Directed by Ruben Fleischer best known for 2009’s Zombieland and 2013’s Gangster Squad, Venom is a surprisingly lackluster standalone superhero movie based on the Marvel Comics Spider-Man villainous character Venom, and, despite the efforts of the terrific Oscar nominee Tom Hardy, it feels very much like an unfinished project that has trouble staying on course. The plot revolves around a journalist named Eddie Brock, played by Hardy, who achieves superpowers after being infected with an alien symbiote brought to Earth by Elon Musk-like billionaire Carlton Drake, played by Emmy winner Riz Ahmed best known for his role in the 2016 HBO miniseries The Night Of. Drake is the overly ambitious CEO of a bioengineering firm called Life Foundation based in San Francisco, and he becomes so desperate in his secret research that he authorizes extremely dangerous human experiments using the alien lifeforms. At the beginning of the film, Brock is engaged to a high-powered lawyer played by Golden Globe winner Michelle Williams, but she loses her job after Brock uses some of her classified documents to help expose Drake. Brock’s suspicions about Drake are confirmed after he gets in contact with a Life Foundation scientist played by Jenny Slate who does not approve of Drake’s experiments. It is at this point that Brock is joined with one of the alien symbiotes that becomes known as Venom and develops unusual capabilities when Venom takes over his body. Drake and his army of security guards try to locate Brock and extract Venom so that it could be used for further trials. The movie then shifts into high gear with a series of CGI action sequences in which Venom talks to and takes control of Brock who is easily able to fend off the heavily-armed forces of Drake. There are elements of humor in the sarcastic interactions between the largely bewildered Brock and the malicious Venom; their relationship is a bizarre Jekyll and Hyde in which their polar opposite personalities struggle against one another. Overall, I found the movie only appealing for the performance of Tom Hardy who is one of my favorite actors, and I was quite frankly surprised at how abrupt the film ended and left the audience scratching their heads. The problem was that it did not know what kind of movie it wanted to be: a more humorous comic book adaptation like Guardians of the Galaxy or a more serious superhero movie like Christopher Nolan’s Batman trilogy.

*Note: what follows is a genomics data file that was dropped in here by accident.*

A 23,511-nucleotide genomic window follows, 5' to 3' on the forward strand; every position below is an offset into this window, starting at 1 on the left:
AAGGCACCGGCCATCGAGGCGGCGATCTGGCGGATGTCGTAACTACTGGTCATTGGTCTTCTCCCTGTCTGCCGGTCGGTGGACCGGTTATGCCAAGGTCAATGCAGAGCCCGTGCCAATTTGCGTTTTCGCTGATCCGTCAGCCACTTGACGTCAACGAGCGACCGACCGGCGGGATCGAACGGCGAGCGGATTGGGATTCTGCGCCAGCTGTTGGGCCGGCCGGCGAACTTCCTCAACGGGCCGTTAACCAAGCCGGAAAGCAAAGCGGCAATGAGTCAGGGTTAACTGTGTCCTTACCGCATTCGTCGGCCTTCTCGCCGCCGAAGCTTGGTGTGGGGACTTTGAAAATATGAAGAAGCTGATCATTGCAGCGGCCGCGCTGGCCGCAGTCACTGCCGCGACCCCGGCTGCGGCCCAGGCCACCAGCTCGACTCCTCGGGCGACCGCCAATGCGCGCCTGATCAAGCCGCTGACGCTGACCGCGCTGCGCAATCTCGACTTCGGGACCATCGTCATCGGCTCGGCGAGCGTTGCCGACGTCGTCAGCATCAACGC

Directed by Jon Turteltaub who is best known for 1993’s Cool Runnings and 2004’s National Treasure, The Meg is a silly summer blockbuster about a gigantic shark and the action-filled attempts to hunt it down, making for an entertaining B-movie experience. The movie begins with the skilled deep sea scuba diver Jonas Taylor, played by action star Jason Statham, on a mission to rescue the crew of a submarine. The story continues years later after the operation did not completely succeed and follows a group of scientists working at a new underwater research facility funded by an overzealous billionaire played by Rainn Wilson. Eventually, a 75-foot-long prehistoric shark known as the Megalodon is unwittingly released. The horrific underwater monster escaped the deepest recesses of the Pacific Ocean after an exploratory mission led by Dr. Zhang, played by Winston Chao, along with his oceanographer daughter Suyin, played by Li Bingbing, and the rest of the scientists, including one played by Ruby Rose. The retired Jonas is called upon to help save members of the team who are trapped as a result of the Megalodon damaging their submersible. The thrilling and oftentimes ridiculous acts of heroics by Jonas take up most of the rest of the movie, interspersed with some rather stale cheesy moments. The number of people attacked by the shark rises throughout the film as the humongous sea creature rapidly approaches a heavily populated beach on the coast of China. Overall, I found it to be a good mindless fun cinematic experience that resembles much more of a Sharknado shark movie that does not take itself too seriously and is very much unlike the classic Jaws that relied much more on psychological and non-violent terror.